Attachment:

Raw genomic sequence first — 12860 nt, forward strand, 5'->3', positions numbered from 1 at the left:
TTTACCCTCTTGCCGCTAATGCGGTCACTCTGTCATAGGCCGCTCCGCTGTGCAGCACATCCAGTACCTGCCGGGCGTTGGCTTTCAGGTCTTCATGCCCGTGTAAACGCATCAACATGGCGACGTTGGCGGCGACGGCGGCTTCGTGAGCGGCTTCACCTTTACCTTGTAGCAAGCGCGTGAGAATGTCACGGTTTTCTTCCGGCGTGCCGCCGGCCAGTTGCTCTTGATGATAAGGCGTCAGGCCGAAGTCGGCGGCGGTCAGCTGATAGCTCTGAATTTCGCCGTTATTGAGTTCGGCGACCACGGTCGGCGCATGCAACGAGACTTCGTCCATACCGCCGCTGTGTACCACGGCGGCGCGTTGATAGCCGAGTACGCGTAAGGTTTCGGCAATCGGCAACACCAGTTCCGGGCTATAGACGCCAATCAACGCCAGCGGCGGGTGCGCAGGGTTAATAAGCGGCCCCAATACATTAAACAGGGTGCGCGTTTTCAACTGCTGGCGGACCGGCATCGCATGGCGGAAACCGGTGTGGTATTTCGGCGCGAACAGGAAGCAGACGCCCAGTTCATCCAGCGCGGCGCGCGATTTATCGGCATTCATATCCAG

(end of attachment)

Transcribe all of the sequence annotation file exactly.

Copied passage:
Raw genomic sequence first — 12860 nt, forward strand, 5'->3', positions numbered from 1 at the left:
TTTACCCTCTTGCCGCTAATGCGGTCACTCTGTCATAGGCCGCTCCGCTGTGCAGCACATCCAGTACCTGCCGGGCGTTGGCTTTCAGGTCTTCATGCCCGTGTAAACGCATCAACATGGCGACGTTGGCGGCGACGGCGGCTTCGTGAGCGGCTTCACCTTTACCTTGTAGCAAGCGCGTGAGAATGTCACGGTTTTCTTCCGGCGTGCCGCCGGCCAGTTGCTCTTGATGATAAGGCGTCAGGCCGAAGTCGGCGGCGGTCAGCTGATAGCTCTGAATTTCGCCGTTATTGAGTTCGGCGACCACGGTCGGCGCATGCAACGAGACTTCGTCCATACCGCCGCTGTGTACCACGGCGGCGCGTTGATAGCCGAGTACGCGTAAGGTTTCGGCAATCGGCAACACCAGTTCCGGGCTATAGACGCCAATCAACGCCAGCGGCGGGTGCGCAGGGTTAATAAGCGGCCCCAATACATTAAACAGGGTGCGCGTTTTCAACTGCTGGCGGACCGGCATCGCATGGCGGAAACCGGTGTGGTATTTCGGCGCGAACAGGAAGCAGACGCCCAGTTCATCCAGCGCGGCGCGCGATTTATCGGCATTCATATCCAG